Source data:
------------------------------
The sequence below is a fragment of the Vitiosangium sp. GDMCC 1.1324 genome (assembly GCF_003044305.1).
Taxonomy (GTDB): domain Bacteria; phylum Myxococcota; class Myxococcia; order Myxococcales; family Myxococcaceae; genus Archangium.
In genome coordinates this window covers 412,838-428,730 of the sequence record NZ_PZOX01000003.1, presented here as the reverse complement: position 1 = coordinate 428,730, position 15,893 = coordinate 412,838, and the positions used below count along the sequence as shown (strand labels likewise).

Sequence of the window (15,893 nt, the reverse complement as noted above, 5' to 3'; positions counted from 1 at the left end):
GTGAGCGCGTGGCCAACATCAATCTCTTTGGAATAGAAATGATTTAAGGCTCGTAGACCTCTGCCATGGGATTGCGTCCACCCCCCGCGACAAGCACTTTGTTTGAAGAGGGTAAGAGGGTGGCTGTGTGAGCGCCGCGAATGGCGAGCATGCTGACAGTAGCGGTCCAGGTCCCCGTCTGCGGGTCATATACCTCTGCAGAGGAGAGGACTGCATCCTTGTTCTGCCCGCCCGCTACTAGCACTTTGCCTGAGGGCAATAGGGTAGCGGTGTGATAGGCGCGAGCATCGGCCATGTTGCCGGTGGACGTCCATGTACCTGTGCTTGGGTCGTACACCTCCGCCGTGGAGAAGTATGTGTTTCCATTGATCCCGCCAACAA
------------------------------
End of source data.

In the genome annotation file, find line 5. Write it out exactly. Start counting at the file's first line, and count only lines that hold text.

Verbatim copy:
GTGAGCGCGTGGCCAACATCAATCTCTTTGGAATAGAAATGATTTAAGGCTCGTAGACCTCTGCCATGGGATTGCGTCCACCCCCCGCGACAAGCACTTTGTTTGAAGAGGGTAAGAGGGTGGCTGTGTGAGCGCCGCGAATGGCGAGCATGCTGACAGTAGCGGTCCAGGTCCCCGTCTGCGGGTCATATACCTCTGCAGAGGAGAGGACTGCATCCTTGTTCTGCCCGCCCGCTACTAGCACTTTGCCTGAGGGCAATAGGGTAGCGGTGTGATAGGCGCGAGCATCGGCCATGTTGCCGGTGGACGTCCATGTACCTGTGCTTGGGTCGTACACCTCCGCCGTGGAGAAGTATGTGTTTCCATTGATCCCGCCAACAA